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New Zealand to Send Crews to Recover Bodies from Volcanic Island

In this image made from video, an injured tourist in the volcano eruption is carried to an Australian Air Force plane in Hamilton, New Zealand, Dec. 12, 2019.

New Zealand officials now say they will send crews to White Island on Friday to recover the bodies of eight people killed in Monday's volcanic eruption.

Authorities had been holding off on sending search crews to retrieve the bodies because of the volcano's continued instability. Seismologists with New Zealand's GeoNet seismic monitoring agency said Wednesday there remains a 40-to-60 percent chance of another major eruption. Poisonous gas continues to vent out of the volcano's crater and the island is covered in acidic ash.

The death toll rose Wednesday to eight, as two more victims who had been rescued from the island after the eruption died in hospital. At least 27 survivors suffered burns over more than 71 percent of their bodies; of that number, 22 are on airway support due to the severity of their burns. Health officials have said they need an extra 1.2 million square centimeters of skin to provide grafts for the victims.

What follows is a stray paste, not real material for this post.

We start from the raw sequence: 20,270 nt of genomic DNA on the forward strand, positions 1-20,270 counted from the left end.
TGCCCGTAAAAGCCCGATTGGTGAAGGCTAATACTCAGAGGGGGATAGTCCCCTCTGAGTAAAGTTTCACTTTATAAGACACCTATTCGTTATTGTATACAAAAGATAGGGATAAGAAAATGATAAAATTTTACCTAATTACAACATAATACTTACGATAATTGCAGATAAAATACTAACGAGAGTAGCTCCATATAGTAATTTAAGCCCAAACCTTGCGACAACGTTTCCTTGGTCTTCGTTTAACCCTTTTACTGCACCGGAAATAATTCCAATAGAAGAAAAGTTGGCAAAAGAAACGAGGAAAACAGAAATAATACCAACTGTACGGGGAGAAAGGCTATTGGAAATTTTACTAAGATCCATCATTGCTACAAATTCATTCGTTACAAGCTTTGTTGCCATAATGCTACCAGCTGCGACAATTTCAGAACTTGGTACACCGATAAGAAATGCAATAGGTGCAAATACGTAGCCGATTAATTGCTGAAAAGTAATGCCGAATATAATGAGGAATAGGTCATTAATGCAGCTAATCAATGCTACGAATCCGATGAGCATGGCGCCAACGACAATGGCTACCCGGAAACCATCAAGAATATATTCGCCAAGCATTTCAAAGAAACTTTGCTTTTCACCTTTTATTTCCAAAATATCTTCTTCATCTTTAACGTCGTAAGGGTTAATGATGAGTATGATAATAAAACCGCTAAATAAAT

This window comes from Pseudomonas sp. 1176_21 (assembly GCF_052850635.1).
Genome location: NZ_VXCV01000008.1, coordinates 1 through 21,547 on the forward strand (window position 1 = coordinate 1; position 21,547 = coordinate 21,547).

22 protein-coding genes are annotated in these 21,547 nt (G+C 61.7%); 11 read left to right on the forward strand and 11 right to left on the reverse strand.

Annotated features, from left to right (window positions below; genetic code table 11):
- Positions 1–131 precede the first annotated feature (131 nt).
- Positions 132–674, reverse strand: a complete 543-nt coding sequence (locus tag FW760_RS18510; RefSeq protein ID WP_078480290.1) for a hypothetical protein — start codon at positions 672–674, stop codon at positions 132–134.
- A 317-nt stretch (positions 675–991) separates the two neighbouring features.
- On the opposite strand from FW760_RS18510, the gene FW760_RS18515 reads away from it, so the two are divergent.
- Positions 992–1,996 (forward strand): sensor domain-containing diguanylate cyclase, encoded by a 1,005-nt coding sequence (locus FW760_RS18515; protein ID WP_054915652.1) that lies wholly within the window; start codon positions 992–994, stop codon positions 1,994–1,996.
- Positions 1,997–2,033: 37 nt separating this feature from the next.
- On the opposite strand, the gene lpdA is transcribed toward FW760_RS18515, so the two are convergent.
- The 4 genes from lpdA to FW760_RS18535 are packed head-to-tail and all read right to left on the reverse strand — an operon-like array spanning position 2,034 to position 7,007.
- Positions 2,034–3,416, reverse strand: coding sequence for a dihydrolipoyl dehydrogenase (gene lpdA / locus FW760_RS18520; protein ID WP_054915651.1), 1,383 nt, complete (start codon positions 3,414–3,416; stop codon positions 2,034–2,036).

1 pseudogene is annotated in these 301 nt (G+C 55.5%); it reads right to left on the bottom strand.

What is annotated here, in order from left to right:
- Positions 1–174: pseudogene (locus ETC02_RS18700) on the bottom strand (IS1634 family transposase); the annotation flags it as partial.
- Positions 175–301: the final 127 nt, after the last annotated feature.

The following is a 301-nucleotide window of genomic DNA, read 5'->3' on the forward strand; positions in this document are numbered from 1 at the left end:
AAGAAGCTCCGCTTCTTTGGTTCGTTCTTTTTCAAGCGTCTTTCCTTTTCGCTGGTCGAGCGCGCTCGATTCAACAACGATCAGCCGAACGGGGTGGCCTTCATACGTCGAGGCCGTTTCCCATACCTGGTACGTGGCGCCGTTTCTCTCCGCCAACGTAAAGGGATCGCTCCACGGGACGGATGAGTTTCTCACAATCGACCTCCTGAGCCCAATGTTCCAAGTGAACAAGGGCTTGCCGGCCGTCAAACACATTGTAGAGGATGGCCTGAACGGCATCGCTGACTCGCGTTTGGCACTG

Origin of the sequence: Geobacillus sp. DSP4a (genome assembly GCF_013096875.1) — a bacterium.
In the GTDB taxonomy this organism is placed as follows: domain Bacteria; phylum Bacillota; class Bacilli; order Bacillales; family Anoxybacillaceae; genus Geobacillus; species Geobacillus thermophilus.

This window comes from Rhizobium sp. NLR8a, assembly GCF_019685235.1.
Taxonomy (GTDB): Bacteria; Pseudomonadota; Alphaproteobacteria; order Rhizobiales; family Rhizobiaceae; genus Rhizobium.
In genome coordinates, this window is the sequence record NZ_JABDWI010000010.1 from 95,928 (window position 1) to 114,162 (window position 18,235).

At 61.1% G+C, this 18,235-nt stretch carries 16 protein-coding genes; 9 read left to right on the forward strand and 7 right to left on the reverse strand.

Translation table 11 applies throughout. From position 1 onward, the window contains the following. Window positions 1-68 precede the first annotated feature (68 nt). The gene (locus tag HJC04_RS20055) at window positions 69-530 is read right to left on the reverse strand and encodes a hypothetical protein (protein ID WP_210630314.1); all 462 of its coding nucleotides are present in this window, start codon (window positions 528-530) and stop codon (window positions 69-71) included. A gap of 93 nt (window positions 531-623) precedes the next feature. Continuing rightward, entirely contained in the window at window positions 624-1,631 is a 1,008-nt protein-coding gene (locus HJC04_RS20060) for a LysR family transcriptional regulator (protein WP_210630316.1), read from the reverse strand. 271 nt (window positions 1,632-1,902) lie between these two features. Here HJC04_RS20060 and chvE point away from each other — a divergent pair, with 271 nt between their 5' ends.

Authorities say about 47 people were touring the island at the time of the eruption, including 24 Australians, with the rest from the United States, Britain, Germany, China, Malaysia and New Zealand. Some of the victims were passengers from a cruise ship operated by Royal Caribbean.

Australia has sent at least one military aircraft to New Zealand to bring 12 victims back to Australia for treatment.

GeoNet raised the volcano's alert level last month to Level Two on the five-level scale that monitors its chances of eruption. Still pictures captured by a GeoNet camera installed along the volcano's crater showed a group of tourists walking on the crater floor moments before the eruption.

Police have launched an investigation in connection with the disaster.

White Island, also known by its Maori name Whakaari, sits about 50 kilometers northeast of the town of Tauranga on North Island, and attracts about 10,000 visitors every year. It is New Zealand's most active cone volcano, with about 70 percent of the island under the sea.